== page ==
Overview | Preliminary Comments | Pedagogical Choices | Moving On | Conclusion | Bibliography



Until we have worked with a new technology, we can't fully understand its strengths or its weaknesses. Two-way interactive video conferencing is not the method of teaching English that I am arguing for. What I am saying is that my experience teaching in an interactive video format convinces me that some of my students needed this experience. Seeing reluctant learners move from passivity to engagement reinforced my conviction that a semblance of face-to-face interaction is critical for these learners. But not all of my students needed the challenge of spoken conversation. Many of my students would have done exceedingly well in a totally online course. 

Instead of wanting to push others toward interactive videoconferencing as a mode of distance education, I am stressing the need to offer courses that meet the needs of the local curriculum, that tap the available technology, and--most importantly--courses that serve the needs of the  students. Starr Roxanne Hilz has also argued for tailoring technology and pedagogy to  student need. In her experience, "The use of any medium for teaching interacts with characteristics of the students, the institutional context, and the subject matter." In a recent study of the value of combining video (in the form of tapes or satellite broadcast) to supplement asynchronous interaction, she writes: 

  • [R]esults for NJIT may not be generalizable to different contexts. The majority of NJIT's students are "first generation" college students, who must work while attending school and who commute rather than live on campus. They are faced with overcrowded classes with sections that fill up early and then become closed (due to budget cuts that reduced staff and raised class sizes). They are also faced with degree programs that because of their technological nature, have extensive sequences of courses that build on one another and must be taken in order. If a student is closed out of a course one semester or must withdraw, he or she might lose a whole semester waiting for another opportunity to take this course which is a pre-requisite for subsequent courses. ("Impacts")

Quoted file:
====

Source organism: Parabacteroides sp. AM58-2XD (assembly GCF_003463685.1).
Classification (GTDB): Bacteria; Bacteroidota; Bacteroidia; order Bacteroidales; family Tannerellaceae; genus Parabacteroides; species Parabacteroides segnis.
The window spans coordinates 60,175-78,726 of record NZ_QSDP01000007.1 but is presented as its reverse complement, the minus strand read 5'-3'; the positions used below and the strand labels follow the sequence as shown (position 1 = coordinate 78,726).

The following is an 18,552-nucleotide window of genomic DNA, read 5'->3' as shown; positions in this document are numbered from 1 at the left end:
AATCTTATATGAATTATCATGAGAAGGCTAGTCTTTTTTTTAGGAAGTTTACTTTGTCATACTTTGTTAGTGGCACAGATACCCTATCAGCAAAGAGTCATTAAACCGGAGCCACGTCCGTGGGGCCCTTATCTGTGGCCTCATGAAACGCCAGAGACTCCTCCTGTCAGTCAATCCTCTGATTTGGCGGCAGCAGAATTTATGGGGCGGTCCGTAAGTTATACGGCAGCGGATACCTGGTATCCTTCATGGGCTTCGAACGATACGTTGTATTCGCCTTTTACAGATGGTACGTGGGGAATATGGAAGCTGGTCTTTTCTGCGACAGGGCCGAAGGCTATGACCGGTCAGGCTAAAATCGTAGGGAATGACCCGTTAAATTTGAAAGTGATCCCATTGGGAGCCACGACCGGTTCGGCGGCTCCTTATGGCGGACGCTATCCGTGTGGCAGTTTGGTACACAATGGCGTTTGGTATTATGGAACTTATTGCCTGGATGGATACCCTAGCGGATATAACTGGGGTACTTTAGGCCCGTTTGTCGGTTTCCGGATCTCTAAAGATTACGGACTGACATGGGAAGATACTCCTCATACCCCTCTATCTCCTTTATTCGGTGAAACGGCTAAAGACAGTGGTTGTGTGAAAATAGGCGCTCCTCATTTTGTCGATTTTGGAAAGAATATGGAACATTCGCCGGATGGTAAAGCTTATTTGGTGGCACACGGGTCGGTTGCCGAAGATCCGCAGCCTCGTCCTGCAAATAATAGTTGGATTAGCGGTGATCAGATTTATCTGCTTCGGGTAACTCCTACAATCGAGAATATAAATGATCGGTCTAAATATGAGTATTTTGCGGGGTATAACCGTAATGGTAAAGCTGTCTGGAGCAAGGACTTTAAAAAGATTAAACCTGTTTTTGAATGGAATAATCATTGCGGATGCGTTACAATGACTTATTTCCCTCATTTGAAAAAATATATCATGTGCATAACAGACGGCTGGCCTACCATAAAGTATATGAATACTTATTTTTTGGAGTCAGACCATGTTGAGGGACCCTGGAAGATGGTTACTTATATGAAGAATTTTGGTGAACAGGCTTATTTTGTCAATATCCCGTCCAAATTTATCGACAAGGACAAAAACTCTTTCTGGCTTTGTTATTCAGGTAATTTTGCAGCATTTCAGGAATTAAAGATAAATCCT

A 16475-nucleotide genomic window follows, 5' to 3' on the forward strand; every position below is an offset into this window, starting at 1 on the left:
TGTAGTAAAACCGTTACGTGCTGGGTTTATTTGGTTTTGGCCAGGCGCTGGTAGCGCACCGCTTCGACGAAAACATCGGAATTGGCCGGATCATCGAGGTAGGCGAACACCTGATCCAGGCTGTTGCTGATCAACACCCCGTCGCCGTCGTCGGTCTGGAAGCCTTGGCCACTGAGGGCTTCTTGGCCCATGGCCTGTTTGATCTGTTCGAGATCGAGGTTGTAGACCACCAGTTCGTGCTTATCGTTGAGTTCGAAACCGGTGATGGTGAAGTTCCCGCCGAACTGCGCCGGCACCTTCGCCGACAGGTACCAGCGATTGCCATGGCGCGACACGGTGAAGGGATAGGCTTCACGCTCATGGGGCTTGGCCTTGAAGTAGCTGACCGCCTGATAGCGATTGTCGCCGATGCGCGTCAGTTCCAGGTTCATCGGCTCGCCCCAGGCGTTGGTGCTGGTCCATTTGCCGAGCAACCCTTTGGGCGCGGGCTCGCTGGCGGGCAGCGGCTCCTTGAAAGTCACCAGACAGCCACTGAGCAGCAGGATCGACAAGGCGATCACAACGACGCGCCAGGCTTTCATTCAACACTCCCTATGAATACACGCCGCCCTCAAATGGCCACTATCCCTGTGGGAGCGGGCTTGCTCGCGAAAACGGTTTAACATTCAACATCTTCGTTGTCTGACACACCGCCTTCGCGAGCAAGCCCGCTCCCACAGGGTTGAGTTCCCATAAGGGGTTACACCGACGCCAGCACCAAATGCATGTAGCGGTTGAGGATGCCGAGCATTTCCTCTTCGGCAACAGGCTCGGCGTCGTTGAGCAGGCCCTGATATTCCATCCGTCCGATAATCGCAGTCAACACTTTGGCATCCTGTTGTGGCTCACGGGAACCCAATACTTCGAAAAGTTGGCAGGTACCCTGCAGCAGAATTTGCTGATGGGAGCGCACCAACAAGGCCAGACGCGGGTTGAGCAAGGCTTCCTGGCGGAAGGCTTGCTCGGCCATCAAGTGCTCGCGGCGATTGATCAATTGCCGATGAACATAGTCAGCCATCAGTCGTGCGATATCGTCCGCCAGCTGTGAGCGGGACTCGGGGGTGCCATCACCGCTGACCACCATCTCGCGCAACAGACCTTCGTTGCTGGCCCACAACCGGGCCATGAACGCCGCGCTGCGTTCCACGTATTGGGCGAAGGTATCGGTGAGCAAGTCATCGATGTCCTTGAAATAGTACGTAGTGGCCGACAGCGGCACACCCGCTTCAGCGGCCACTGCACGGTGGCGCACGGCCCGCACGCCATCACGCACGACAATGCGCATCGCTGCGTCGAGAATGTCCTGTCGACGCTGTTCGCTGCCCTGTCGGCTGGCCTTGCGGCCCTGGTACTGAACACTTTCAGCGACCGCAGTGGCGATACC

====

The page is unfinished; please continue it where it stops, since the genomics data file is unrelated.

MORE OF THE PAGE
Courses at New Jersey Institute of Technology are offered at a slower pace than similar courses at more prestigious institutions where students are better prepared. But the combination of virtual learning and video works well for their students--far better than large lecture sections. 

In The Dialogic Classroom (NCTE, in press), I argue that, in the face of large-scale distance education programs that are rapidly changing the educational terrain, it is time to develop arguments for saving the small, dialogic classroom setting in the university. That same argument holds for virtual universities. The degree requirements for distance learning programs should take students' learning needs into account: by offering a mix of  course types--some totally virtual classrooms with synchronous and asynchronous conferences; some small, interactive, video-conferencing courses; some video + interactive synchrounous conferencing; and some Web-based courses.  Moreover, universities need to develop ways of matching students with course types so that students who need visual and oral interactivity are not placed in inappropriate courses 

Ultimately, it may be that overall campus ecology--the size and number of interactive courses across the general studies program or in the major--will determine the type of course a student should take. In other words, if a student is a strong writer and if the overall degree program includes interactivity in many courses, it may be that an online English course would be acceptable. If, on the other hand, prospective students are first-generation college students who have had little exposure to dialogical, face-to-face insrtuction, then a class that includes a mix of face-to-face activities--videoconferencing or occasional class meetings--may provide students with a more appropriate mix of composition and communication activities. 

  Overview | Preliminary Comments | Pedagogical Choices | Moving On | Conclusion | Bibliography